McDonnell’s supernatural fighters – The FD/FH Phantom

In 1943, even as it was in the midst of the Pacific War with Japan and preparing to introduce the ‘Essex’ class of aircraft carriers and with the still large ‘Midway’ class due to enter service in 1945, the US Navy began to take seriously the possibility of developing and introducing turbojet-powered fighters for carrierborne operations. All the major aircraft manufacturers were heavily involved in the design, development and production of important piston-engined warplane types that could play a decisive part in World War II, which contemporary strategic thinking considered might last to 1947. The US Navy thought of its first jet-powered fighters as semi-experimental types, and was therefore happy to contract with a relatively new and inexperienced company for the fighter’s design and development. The company was McDonnell, and the new fighter was the FD (later FH) Phantom that was created under the supervision of Kendall Perkins as a low-wing monoplane of all-metal construction and wholly conservative design in all but its powerplant. This fighter recorded its maiden flight on 26 January 1945 as the straight-winged XFD-1 prototype with tricycle landing gear, a fixed forward-firing armament of four 0.5-in (12.7-mm) machine guns in the nose that could be supplemented by eight unguided rockets under the wing for the fighter-bomber role, and the powerplant of just one of the planned two examples of the Westinghouse 19XB-2B axial-flow turbojet engine rated at 1,600 lb (7.12 kN) dry. The first prototype was soon fitted with its second engine for the undertaking of full manufacturer’s and service trials, in which it was complemented by a second XFD-1 prototype.

Adequate performance

Despite the loss of this latter machine, the Phantom was found to possess adequate performance and viceless handling, and in March 1945 an initial contract was signed for the construction of 100 FD-1 fighters with the powerplant of two examples of the J30 engine, which was the production version of the 19XB-2B unit and, in its J30-WE-20 form as specified for the FD-1, was rated at 1,600 lb st (7.12 kN) dry. With the formal end of World War II in September 1945, the FD-1 order was trimmed to just 56, which was a total designed to provide the US Navy with experience in the operation of turbojet-powered fighters rather than a full operational capability. The first of these aircraft made its maiden flight in 28 October 1946 as the FH-1 because McDonnell’s official designation letter had meanwhile been altered from D to H to avoid confusion with Douglas.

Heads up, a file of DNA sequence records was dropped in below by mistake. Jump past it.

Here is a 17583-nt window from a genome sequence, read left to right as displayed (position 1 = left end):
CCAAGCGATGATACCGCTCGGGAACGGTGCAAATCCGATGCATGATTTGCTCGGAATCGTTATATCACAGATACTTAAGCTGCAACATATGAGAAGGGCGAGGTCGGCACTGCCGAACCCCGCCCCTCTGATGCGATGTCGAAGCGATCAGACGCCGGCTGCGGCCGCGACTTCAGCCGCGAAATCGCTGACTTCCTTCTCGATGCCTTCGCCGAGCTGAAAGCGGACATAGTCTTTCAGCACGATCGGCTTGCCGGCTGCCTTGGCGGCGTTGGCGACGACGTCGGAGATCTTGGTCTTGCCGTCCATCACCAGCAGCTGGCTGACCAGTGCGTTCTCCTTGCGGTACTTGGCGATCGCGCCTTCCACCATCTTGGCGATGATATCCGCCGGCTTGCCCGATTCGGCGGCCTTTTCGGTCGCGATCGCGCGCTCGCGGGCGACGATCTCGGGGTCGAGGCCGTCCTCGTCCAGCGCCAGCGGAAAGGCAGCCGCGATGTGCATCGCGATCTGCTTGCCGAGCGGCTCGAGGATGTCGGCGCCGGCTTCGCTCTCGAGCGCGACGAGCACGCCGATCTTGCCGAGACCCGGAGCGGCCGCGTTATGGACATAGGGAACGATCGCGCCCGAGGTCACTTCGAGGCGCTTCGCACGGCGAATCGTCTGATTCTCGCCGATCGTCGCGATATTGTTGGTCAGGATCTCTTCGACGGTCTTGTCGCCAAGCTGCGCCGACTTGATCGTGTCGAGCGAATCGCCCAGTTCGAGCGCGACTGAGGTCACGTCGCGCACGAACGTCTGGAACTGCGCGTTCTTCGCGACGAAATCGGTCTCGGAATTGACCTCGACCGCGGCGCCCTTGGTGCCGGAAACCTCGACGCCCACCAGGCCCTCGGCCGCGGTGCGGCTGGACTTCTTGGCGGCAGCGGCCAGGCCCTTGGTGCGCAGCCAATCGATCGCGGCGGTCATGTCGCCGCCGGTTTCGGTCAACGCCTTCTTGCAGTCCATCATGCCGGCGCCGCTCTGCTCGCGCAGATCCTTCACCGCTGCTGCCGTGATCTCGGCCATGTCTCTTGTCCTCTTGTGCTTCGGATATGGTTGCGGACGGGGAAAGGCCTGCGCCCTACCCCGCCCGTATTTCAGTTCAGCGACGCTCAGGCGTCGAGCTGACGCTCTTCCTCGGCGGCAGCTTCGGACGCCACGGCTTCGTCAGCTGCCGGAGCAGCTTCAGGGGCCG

The FH-1 differed from the XFD-1 prototype mainly in the lengthening of the fuselage by 1 ft 7 in (0.48 m), a larger vertical tail surface with a squared-off tip, and the internal fuel capacity increased from 270 US gal (224.8 Imp gal; 1022.1 litres) to 375 US gal (312.25 Imp gal; 1419.5 litres) with provision for external fuel increased from 140 US gal (116.6 Imp gal; 530 litres) in two 70 US gal (58.3 Imp gal; 265 litre) drop tanks to 295 US gal (245.6 Imp gal; 1116.7 litres) in one flush-fitting centreline drop tank. Other changes included an improved weapons sight, the addition of speed brakes, a smaller rudder to resolve problems with control surface clearance discovered during test flights, a slight shortening of the horizontal tail surfaces were shortened slightly, and the amount of framing in the windshield reduced to enhance the pilot’s fields of vision.

An XFD-1 prototype became the first turbojet-powered aeroplane to land on an aircraft carrier when it touched down on Franklin D. Roosevelt, second of the new ‘Midway’ class carriers, on 21 July 1946. The production aircraft were delivered between January 1947 and May 1948, and reached initial operational capability in May 1948 on board the aircraft carrier Saipan in the hands of the VF-17A squadron, which thus became the first carrierborne unit anywhere in the world to operate a turbojet-powered fighter. Two other units that received the FH-1 in 1948 were the VMF-122 and VMF-311 squadrons of the US Marine Corps.  It was the first of these USMC units that was the last to relinquish the FH-1, an event that took place in July 1950 as the first-generation Phantom had been rendered obsolete very quickly by the subsequent development of second and third-generation turbojet-powered fighters.


McDonnell FH-1 Phantom

Type: carrierborne fighter and fighter-bomber

Accommodation: pilot in the enclosed cockpit

Fixed armament: four 0.5-in (12.7-mm) fixed forward-firing machine guns in the nose

Disposable armament: up to eight 5-in (127-mm) HVAR air-to-surface unguided rockets carried under the wing

Equipment: standard navigation and communication equipment, plus a gyro weapons sight

Powerplant: two Westinghouse J30-WE-20 axial-flow turbojet engines each rated at 1,600 lb st (7.12 kM) dry)

Internal fuel: 375 US gal (312.25 Imp gal; 1419.5 litres)

External fuel: 295 US gal (245.6 Imp gal; 1116.7 litres) in one ventral drop tank

Dimensions: span 40 ft 9 in (12.42 m) and folded width 16 ft 3 in (4.95 m); area 276.00 sq ft (25.64 m²); length 37 ft 3 in (11.35 m); height 14 ft 2 in (4.32 m)

Weights: empty 6,683 lb (3031 kg); normal take-off 10,035 lb (4552 kg); maximum take-off 12,035 lb (5459 kg)

Performance: maximum speed 416 kt (479 mph; 771 km/h) at sea level; cruising speed 215.5 kt (248 mph; 399 km/h) at optimum altitude; initial climb rate 4,230 ft (1289 m) per minute; service ceiling 41,100 ft (12525 m); maximum range 851 nm (980 miles; 1577 km) with drop tanks; typical range 603.5 nm (695 miles; 1118.5 km) with standard fuel